Freshman Zak, 14 years old, plays the piano while Ruby, also a freshman, studies in the theater area. Senior Brittany writes songs, plays the harp and guitar and senior Grace dances. Each struggles with her or his own internal and external problems: discipline, academic studies, auditions, competition, and parents. The film also integrates video of the students as youngsters and still photographs. Occasionally, voiceover observations add another perspective, giving the scenes a gratifying density, as do their personal lives.
Grace's fairly traditional Korean-American family that runs a yogurt shop has expectations different from Brittany's family, whose mother moved to L.A. with her while father Tom stayed to work in Wisconsin. Seventeen-year-old Grace wants to go to Juilliard, Brittany to NYU, but both know their chances are slim. Caucasian Ruby and Latin American Zak run hot and cold in their performances and commitment, both shadowed by their involved fathers.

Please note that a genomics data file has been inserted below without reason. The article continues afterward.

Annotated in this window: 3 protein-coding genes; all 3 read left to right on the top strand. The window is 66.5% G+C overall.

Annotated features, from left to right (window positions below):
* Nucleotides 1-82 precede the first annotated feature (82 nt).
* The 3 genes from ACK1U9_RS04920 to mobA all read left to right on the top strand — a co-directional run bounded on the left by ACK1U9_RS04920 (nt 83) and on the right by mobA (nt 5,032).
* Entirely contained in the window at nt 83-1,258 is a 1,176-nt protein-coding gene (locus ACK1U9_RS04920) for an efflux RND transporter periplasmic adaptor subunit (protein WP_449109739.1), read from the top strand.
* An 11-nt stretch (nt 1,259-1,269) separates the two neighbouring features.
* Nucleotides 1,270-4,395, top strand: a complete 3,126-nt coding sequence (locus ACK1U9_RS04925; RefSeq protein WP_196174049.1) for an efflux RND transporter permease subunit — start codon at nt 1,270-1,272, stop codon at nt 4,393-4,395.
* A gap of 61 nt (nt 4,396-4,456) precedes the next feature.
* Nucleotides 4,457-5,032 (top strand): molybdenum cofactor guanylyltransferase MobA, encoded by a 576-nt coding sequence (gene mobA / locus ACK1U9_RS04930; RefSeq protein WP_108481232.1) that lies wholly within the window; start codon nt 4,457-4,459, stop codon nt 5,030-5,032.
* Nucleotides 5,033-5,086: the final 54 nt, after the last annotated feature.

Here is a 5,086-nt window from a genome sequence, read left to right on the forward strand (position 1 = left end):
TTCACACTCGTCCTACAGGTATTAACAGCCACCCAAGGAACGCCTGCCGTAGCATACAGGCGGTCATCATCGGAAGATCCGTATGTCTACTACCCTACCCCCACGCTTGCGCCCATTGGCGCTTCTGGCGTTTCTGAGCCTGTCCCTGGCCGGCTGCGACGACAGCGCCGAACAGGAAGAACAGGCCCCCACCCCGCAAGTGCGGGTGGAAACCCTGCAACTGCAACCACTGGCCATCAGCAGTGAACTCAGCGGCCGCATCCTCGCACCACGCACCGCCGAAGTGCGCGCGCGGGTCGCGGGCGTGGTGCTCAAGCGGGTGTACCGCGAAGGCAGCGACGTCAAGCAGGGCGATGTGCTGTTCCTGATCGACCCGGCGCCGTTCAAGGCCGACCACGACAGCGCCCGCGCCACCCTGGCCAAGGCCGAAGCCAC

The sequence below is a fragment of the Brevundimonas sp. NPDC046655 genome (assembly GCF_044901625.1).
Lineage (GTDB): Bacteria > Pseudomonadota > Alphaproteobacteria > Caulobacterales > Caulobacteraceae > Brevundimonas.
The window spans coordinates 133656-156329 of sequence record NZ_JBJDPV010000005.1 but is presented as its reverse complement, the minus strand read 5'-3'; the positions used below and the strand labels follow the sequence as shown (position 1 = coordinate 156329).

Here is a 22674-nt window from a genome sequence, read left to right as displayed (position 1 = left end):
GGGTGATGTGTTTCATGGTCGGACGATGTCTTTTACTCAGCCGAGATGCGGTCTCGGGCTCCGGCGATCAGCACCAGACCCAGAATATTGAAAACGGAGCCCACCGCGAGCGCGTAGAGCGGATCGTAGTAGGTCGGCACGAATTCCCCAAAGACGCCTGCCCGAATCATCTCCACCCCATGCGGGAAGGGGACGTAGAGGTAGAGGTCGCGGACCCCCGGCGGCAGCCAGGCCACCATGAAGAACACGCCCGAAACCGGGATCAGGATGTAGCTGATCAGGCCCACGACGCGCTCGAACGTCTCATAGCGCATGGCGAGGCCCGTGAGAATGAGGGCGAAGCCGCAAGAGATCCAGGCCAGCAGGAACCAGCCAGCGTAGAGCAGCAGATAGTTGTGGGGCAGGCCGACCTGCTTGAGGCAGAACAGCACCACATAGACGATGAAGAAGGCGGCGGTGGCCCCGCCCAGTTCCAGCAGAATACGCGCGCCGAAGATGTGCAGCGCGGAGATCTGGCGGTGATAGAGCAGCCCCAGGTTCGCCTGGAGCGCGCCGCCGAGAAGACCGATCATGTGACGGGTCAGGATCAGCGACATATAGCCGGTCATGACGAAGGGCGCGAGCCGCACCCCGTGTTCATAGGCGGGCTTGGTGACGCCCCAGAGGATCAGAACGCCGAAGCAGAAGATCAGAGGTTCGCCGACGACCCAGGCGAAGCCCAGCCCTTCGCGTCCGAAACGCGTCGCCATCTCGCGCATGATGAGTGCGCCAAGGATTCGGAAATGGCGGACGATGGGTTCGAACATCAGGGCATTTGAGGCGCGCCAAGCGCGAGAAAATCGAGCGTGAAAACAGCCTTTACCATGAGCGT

As co-editor, Kennedy chooses extremely well from what had to be hours and hours of footage, most of which he shot and framed effectively, especially for a documentary with so much action. Each richly layered scene reveals a bit more about these four extremely talented individuals, resulting in an insightful presentation of three-dimensional students not just gifted artists. In fact, they find that their classmates have equally impressive dance, music, and theater abilities, and watching their assessment and reactions provides more food for thought in this entertaining and informative film.
"Fame High" screens at Webster University's Winifred Moore auditorium at 7:30 p.m. on Friday, May 24th through Sunday, May 26th. For more information and the current schedule, you may call 314-968-7487 or on the web at: Webster.edu/filmseries.